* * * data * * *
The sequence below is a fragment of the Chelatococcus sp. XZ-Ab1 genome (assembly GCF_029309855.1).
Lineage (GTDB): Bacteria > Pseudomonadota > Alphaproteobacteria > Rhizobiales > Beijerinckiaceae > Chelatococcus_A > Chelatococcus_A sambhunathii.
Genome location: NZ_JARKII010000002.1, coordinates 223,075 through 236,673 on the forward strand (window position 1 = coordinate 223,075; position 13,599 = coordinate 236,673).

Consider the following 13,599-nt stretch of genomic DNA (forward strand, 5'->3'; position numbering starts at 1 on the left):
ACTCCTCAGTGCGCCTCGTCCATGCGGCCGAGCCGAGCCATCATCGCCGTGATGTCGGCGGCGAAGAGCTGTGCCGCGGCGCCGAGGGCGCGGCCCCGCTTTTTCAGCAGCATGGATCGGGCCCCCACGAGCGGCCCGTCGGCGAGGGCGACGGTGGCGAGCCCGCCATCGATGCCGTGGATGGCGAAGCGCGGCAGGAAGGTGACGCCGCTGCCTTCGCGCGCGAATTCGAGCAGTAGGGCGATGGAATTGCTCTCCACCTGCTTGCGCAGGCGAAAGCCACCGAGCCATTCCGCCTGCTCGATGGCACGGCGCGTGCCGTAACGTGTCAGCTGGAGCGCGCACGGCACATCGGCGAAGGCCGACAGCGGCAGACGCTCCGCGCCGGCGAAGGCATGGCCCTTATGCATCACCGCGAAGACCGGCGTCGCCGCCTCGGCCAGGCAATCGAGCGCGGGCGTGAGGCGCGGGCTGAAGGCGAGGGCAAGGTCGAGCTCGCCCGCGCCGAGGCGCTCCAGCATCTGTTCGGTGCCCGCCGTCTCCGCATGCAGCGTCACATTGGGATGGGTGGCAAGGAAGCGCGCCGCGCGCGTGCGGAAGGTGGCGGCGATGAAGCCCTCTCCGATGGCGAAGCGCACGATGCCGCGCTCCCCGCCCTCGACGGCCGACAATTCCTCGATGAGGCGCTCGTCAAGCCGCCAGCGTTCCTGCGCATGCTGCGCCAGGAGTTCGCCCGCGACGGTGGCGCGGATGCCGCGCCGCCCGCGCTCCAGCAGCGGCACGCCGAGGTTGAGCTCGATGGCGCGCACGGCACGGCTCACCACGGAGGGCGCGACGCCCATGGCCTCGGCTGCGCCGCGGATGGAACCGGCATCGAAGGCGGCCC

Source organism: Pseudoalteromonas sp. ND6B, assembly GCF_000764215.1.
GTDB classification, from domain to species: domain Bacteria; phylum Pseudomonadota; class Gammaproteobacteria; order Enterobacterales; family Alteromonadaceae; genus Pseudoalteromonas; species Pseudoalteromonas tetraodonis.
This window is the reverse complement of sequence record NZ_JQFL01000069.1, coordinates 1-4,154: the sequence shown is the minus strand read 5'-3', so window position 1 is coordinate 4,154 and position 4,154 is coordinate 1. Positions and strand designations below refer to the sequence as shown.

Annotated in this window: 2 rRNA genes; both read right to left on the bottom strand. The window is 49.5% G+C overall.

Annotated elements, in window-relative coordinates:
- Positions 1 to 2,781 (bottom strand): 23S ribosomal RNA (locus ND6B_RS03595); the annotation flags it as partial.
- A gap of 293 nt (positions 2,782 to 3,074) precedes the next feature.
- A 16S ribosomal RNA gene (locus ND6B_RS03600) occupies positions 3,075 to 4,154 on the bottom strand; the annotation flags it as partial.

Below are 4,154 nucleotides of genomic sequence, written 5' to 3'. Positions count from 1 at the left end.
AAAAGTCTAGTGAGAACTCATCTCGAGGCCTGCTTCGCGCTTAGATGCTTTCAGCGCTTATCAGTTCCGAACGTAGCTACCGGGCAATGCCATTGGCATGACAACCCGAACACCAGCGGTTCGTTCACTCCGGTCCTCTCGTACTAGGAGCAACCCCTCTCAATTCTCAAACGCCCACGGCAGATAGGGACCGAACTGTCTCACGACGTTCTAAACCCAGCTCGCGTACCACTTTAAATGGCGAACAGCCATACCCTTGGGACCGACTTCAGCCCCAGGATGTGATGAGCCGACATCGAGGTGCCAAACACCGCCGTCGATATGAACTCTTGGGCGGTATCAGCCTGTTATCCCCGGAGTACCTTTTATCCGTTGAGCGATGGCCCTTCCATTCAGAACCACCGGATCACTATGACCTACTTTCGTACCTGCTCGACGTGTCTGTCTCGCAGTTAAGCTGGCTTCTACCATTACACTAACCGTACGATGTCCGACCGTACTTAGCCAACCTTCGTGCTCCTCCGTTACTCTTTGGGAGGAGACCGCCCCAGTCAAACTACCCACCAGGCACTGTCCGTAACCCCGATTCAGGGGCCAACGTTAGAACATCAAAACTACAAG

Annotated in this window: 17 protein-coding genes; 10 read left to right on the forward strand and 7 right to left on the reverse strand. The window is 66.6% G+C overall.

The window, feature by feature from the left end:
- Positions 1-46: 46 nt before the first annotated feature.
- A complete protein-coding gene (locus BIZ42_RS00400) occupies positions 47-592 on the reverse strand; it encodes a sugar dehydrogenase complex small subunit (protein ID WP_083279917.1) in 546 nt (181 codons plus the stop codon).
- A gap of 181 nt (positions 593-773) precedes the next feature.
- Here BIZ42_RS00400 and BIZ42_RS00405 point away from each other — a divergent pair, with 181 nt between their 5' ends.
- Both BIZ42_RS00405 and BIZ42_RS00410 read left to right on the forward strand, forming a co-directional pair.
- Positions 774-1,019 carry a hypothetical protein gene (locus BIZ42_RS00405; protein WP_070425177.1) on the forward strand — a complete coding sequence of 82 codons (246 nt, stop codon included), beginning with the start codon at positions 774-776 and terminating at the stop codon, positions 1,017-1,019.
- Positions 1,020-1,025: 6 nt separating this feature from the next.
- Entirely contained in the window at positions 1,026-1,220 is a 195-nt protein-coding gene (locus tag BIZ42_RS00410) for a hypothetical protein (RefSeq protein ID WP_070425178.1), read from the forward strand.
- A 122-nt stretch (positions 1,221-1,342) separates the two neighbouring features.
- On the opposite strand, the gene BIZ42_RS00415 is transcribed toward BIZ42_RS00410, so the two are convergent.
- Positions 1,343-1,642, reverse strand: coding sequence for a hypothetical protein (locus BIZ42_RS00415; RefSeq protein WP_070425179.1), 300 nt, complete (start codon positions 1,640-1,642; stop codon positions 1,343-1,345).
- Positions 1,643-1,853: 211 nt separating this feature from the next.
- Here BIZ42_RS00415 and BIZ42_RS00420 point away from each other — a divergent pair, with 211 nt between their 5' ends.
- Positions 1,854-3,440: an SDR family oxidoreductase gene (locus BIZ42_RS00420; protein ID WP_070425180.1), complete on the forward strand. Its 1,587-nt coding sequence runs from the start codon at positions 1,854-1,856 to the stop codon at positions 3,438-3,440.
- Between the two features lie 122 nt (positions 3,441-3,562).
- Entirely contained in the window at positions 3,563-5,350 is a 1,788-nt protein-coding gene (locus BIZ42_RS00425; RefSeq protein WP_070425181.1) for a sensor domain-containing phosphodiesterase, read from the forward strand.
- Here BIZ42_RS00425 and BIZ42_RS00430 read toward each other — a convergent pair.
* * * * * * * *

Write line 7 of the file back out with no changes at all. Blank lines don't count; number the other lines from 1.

GTDB classification, from domain to species: domain Bacteria; phylum Pseudomonadota; class Gammaproteobacteria; order Enterobacterales; family Alteromonadaceae; genus Pseudoalteromonas; species Pseudoalteromonas tetraodonis.